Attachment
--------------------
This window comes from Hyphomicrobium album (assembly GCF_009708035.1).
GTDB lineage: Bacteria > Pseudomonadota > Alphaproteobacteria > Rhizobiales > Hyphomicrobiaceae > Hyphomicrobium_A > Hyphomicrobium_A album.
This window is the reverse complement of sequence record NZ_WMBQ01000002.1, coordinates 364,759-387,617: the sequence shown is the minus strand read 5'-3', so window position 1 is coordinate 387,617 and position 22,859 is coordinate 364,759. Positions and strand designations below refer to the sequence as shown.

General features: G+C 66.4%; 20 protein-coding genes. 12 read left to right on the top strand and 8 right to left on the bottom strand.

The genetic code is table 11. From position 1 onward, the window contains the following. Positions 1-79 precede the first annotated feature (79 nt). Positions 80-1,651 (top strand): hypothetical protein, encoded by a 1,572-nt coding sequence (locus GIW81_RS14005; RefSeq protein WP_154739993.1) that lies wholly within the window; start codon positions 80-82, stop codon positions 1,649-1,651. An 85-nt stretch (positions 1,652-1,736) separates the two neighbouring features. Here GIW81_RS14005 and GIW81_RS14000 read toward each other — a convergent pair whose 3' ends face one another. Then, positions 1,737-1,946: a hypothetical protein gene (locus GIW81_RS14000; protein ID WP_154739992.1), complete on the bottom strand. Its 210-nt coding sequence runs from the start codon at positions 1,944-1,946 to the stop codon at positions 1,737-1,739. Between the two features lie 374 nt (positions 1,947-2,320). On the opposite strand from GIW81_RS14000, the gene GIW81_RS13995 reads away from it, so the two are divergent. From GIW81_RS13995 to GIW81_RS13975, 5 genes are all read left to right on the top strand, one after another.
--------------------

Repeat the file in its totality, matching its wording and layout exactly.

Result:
This window comes from Hyphomicrobium album (assembly GCF_009708035.1).
GTDB lineage: Bacteria > Pseudomonadota > Alphaproteobacteria > Rhizobiales > Hyphomicrobiaceae > Hyphomicrobium_A > Hyphomicrobium_A album.
This window is the reverse complement of sequence record NZ_WMBQ01000002.1, coordinates 364,759-387,617: the sequence shown is the minus strand read 5'-3', so window position 1 is coordinate 387,617 and position 22,859 is coordinate 364,759. Positions and strand designations below refer to the sequence as shown.

General features: G+C 66.4%; 20 protein-coding genes. 12 read left to right on the top strand and 8 right to left on the bottom strand.

The genetic code is table 11. From position 1 onward, the window contains the following. Positions 1-79 precede the first annotated feature (79 nt). Positions 80-1,651 (top strand): hypothetical protein, encoded by a 1,572-nt coding sequence (locus GIW81_RS14005; RefSeq protein WP_154739993.1) that lies wholly within the window; start codon positions 80-82, stop codon positions 1,649-1,651. An 85-nt stretch (positions 1,652-1,736) separates the two neighbouring features. Here GIW81_RS14005 and GIW81_RS14000 read toward each other — a convergent pair whose 3' ends face one another. Then, positions 1,737-1,946: a hypothetical protein gene (locus GIW81_RS14000; protein ID WP_154739992.1), complete on the bottom strand. Its 210-nt coding sequence runs from the start codon at positions 1,944-1,946 to the stop codon at positions 1,737-1,739. Between the two features lie 374 nt (positions 1,947-2,320). On the opposite strand from GIW81_RS14000, the gene GIW81_RS13995 reads away from it, so the two are divergent. From GIW81_RS13995 to GIW81_RS13975, 5 genes are all read left to right on the top strand, one after another.